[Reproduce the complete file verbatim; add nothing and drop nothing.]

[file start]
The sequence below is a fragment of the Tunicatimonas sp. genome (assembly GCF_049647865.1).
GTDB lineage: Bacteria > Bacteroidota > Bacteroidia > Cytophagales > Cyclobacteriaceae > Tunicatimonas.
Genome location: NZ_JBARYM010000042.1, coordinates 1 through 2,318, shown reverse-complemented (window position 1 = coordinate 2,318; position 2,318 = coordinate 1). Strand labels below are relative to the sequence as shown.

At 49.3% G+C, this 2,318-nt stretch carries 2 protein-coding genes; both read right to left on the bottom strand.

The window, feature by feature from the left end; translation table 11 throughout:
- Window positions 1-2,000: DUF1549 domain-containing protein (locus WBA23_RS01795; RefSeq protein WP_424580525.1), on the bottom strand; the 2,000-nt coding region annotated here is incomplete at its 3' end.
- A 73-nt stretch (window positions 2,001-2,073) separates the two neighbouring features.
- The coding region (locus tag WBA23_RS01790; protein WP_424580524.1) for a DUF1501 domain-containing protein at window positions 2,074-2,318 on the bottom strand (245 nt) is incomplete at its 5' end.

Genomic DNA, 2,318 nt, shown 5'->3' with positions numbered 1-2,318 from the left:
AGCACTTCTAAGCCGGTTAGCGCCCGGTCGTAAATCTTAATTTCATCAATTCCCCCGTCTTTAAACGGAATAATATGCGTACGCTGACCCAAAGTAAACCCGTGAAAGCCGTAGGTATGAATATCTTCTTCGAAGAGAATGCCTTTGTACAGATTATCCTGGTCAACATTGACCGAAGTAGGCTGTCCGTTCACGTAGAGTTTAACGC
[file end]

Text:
The sequence below is a fragment of the Tunicatimonas sp. genome (assembly GCF_049647865.1).
GTDB lineage: Bacteria > Bacteroidota > Bacteroidia > Cytophagales > Cyclobacteriaceae > Tunicatimonas.
Genome location: NZ_JBARYM010000042.1, coordinates 1 through 2,318, shown reverse-complemented (window position 1 = coordinate 2,318; position 2,318 = coordinate 1). Strand labels below are relative to the sequence as shown.

At 49.3% G+C, this 2,318-nt stretch carries 2 protein-coding genes; both read right to left on the bottom strand.

The window, feature by feature from the left end; translation table 11 throughout:
- Window positions 1-2,000: DUF1549 domain-containing protein (locus WBA23_RS01795; RefSeq protein WP_424580525.1), on the bottom strand; the 2,000-nt coding region annotated here is incomplete at its 3' end.
- A 73-nt stretch (window positions 2,001-2,073) separates the two neighbouring features.
- The coding region (locus tag WBA23_RS01790; protein WP_424580524.1) for a DUF1501 domain-containing protein at window positions 2,074-2,318 on the bottom strand (245 nt) is incomplete at its 5' end.

Genomic DNA, 2,318 nt, shown 5'->3' with positions numbered 1-2,318 from the left:
AGCACTTCTAAGCCGGTTAGCGCCCGGTCGTAAATCTTAATTTCATCAATTCCCCCGTCTTTAAACGGAATAATATGCGTACGCTGACCCAAAGTAAACCCGTGAAAGCCGTAGGTATGAATATCTTCTTCGAAGAGAATGCCTTTGTACAGATTATCCTGGTCAACATTGACCGAAGTAGGCTGTCCGTTCACGTAGAGTTTAACGC